On the upside, my blood pressure was stellar (110/56) and my heart rate was fine (75, which is lower than it often is in doctors’ offices, because I am still mildly stressy about being in them, which can be weird and hard and awkward if you’re an intersex person).
So things look doable.
Now I’m going to lie around and watch stupid movies and otherwise bury my head in the sand until the US General Election is over, at which point my friends will tell me whether it’s safe to come out or I should start burrowing a tunnel to Canada. Except by then I’ll probably be asleep.
In other news, I’ve been reading horse blogs, which reminds me how much I miss having horses in my life, which is why I avoid horse-related content.
So DanceTeam is going well (though I am still convinced that at any moment our dancers are going to realize that I have no idea what I’m doing and revolt/go rogue/possibly eat me).
Ballet and modern were less than awesome last week, but the Pilobolus workshop made up for a lot of that, especially the part when one of the instructors tracked me down afterwards and told me I was a beautiful mover with a lot of presence. Definitely one of those “I can die happy now” moments.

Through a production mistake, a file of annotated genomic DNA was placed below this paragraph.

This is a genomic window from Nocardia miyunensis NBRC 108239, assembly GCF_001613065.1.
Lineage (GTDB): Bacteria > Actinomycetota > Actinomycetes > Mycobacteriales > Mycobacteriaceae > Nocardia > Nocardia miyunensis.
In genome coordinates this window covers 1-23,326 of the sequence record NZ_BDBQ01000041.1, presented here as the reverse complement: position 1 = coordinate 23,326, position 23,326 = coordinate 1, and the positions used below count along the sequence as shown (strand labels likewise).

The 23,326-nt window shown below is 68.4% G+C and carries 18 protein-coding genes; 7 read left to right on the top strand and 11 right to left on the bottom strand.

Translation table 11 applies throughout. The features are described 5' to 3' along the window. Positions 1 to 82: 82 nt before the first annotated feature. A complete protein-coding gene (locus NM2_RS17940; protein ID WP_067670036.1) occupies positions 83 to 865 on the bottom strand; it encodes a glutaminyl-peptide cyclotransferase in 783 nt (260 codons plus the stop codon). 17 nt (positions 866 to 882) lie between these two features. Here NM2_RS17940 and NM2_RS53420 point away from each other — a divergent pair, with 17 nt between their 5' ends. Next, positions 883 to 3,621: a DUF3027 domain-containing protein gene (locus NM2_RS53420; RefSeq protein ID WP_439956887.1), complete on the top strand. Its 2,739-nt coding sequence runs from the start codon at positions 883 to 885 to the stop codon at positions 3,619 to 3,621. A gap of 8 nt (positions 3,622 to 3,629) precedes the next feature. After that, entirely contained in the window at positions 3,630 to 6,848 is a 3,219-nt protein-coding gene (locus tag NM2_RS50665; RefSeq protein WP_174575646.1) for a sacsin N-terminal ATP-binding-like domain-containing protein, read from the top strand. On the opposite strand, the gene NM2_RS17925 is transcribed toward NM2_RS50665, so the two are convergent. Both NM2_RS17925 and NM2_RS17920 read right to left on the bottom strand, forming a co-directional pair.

Likewise, today’s Open Fly, during which I started formally building a dance to Hozier’s “Work Song” that’s actually going to happen (Finally!), felt like a leap forward.
Including myself, I have four dancers lined up. Aerial A, who went to the Pilobolus workshop with me, is also in, as are my DanceTeam partner-in-crime and a fellow I know from acro (upon whose very high shoulders I have literally stood). We’ve got a tentative performance date early next year (the performance is a definite; it’s just the date that’s undecided). Aerial A happened along while I was working on choreography this afternoon and we stepped through the first 41 seconds of the dance — at least, as much as we could, since there’s some partnering stuff that requires our compatriots.
Aerial A likes what I’ve got, and I think it’s going to really work.
Needless to say, the explosion of dance stuff in my life is both exciting and a bit overwhelming. I’m still in that phase during which you just kind of white-knuckle it whilst you adjust to your new schedule. Hence less posting. I’m somehow managing to scrape paint off the trim in the midst of all this, also, because miracles evidently do occur.